Generic Name: Octodrine


What is octodrine used for?

Octodrine was originally used as drug for nasal congrestion. Today, octodrine is included as an ingredient in products used as dietary supplements to boost workout performance, “burn fat,” or increase weight loss.

Some products claim that octodrine comes naturally from aconite plants, but there is no clear evidence that octodrine can be found in these plants. It is likely that octodrine found in dietary supplements is made in a laboratory rather than produced from natural sources.

How does it work?

There are not enough studies about how octodrine works. Please discuss with your doctor for more information. However, octodrine is thought to have stimulant effects similar to decongestants such as pseudoephedrine, ephedrine, and others. Some promoters say that it is a safer alternative to ephedrine and dimethylamylamine. However, there is no scientific information to back up this claim.

Precautions & warnings

What should I know before using octodrine?

Consult with your doctor or pharmacist or herbalist if:

  • You are pregnant or breastfeeding. This is because, while you are expecting or feeding a baby, you should only take medicines on the recommendation of a doctor.
  • You are taking any other medicines. This includes any medicines you are taking which are available to buy without a prescription.
  • You have allergy with any substances of octodrine or other medications or other herbs.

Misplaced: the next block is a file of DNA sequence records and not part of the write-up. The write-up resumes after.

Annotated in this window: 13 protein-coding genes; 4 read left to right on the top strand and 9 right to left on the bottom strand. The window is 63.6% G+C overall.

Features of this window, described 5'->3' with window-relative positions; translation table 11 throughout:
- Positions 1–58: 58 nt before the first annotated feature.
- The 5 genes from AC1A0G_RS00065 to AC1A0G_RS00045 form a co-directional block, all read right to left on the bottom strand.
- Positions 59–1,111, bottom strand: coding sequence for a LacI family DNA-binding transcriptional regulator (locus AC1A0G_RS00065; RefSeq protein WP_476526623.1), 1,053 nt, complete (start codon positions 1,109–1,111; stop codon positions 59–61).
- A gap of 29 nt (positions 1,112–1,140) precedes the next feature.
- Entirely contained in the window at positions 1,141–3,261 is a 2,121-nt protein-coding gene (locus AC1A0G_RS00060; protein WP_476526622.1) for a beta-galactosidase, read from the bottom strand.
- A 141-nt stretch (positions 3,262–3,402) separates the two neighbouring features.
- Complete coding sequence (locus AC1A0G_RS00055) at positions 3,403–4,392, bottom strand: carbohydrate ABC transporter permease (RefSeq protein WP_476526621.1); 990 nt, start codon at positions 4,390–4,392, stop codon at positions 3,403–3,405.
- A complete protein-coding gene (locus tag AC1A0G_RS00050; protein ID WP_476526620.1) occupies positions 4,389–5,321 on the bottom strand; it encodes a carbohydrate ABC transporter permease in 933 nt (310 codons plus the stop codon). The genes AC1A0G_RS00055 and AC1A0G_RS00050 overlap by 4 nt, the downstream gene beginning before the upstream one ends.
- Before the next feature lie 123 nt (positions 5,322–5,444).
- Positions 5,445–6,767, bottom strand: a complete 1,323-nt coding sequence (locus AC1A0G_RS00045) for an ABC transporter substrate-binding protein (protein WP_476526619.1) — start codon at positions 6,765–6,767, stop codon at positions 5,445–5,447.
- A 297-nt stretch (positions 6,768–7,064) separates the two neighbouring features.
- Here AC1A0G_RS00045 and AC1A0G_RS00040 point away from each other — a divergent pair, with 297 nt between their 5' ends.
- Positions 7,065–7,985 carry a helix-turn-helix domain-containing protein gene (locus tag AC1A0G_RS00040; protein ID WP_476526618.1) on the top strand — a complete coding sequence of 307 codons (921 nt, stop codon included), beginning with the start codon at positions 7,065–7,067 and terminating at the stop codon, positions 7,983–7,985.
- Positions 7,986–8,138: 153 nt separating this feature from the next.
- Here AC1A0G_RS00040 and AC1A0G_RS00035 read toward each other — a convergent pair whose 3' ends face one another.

• You have any other illnesses, disorders, or medical conditions.
  • You have any other types of allergies, such as to foods, dyes, preservatives, or animals.

The regulations for a supplement are less strict than the regulations for a drug. More studies are needed to determine its safety. The benefits of taking this herb  must outweigh the risks before use. Consult with your herbalist or doctor for more information.

How safe is octodrine?

Octodrine is possibly unsafe when taken by mouth.

Special precautions & warnings:

Pregnancy and breast-feeding: There is not enough reliable information about the safety of taking octodrine if you are pregnant or breast-feeding. Stay on the safe side and avoid use.

High blood pressure: Octodrine might have stimulant effects and increase blood pressure. If you have high blood pressure, avoid taking octodrine.

Glaucoma: Octodrine might have stimulant effects and cause blood vessels to constrict. This could worsen some types of glaucoma. If you have glaucoma, avoid taking octodrine.

Irregular heartbeat (heart arrhythmia): Octodrine might have stimulant effects and cause a rapid heartbeat. This could worsen heart arrhythmias. If you have an irregular heartbeat, avoid taking octodrine.

Surgery: Octodrine might have stimulant effects, so it might interfere with surgery by increasing heart rate and blood pressure. Stop taking octodrine at least 2 weeks before a scheduled surgery.

Side effects

What kind of side effects may I have from octodrine?

Octodrine might have effects similar to dimethylamylamine (DMAA) which is another stimulant that might cause serious side effects, including heart attack and death.

Not everyone experiences these side effects. There may be some side effects not listed above. If you have any concerns about side effects, please consult your doctor.


What interactions may I have with octodrine?

Octodrine may interact with your current medications or medical conditions. Consult with your doctor before using.


The information provided is not a substitute for medical advice. ALWAYS consult your doctor before using this medication.

What is the usual dose for octodrine?

The dose for octodrine may be different for every patient. The dose that you take depends on your age, health, and several other conditions. Supplements are not always safe. Please discuss with your doctor for your appropriate dosage.

What form does octodrine come in?

Octodrine may be available in the following forms:

  • Octodrine capsules

Hello Health Group does not provide medical advice, diagnosis or treatment.

Review Date: January 11, 2018 | Last Modified: January 11, 2018

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